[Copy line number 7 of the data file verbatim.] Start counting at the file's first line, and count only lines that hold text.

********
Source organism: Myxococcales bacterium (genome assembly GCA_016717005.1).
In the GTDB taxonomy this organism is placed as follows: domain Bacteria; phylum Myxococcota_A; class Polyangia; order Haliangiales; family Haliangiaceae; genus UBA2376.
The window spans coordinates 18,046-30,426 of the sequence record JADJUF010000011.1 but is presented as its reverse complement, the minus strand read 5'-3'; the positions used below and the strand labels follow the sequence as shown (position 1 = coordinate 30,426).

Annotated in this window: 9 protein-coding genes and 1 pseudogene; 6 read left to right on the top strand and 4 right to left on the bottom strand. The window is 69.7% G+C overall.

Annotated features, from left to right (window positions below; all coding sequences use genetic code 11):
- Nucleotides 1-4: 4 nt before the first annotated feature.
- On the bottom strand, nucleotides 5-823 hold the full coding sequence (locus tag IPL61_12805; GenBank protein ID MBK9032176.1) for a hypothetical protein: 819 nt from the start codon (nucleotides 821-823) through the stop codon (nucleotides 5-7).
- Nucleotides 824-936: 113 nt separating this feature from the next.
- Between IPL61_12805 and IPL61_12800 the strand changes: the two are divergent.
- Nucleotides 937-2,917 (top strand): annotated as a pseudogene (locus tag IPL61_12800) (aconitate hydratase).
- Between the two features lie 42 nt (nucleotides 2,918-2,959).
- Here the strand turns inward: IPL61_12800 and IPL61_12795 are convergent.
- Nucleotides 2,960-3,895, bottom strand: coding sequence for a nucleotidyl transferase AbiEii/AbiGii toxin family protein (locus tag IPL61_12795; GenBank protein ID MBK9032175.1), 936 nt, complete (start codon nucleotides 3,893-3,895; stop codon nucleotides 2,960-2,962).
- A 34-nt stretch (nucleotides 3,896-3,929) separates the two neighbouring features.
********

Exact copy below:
- On the bottom strand, nucleotides 5-823 hold the full coding sequence (locus tag IPL61_12805; GenBank protein ID MBK9032176.1) for a hypothetical protein: 819 nt from the start codon (nucleotides 821-823) through the stop codon (nucleotides 5-7).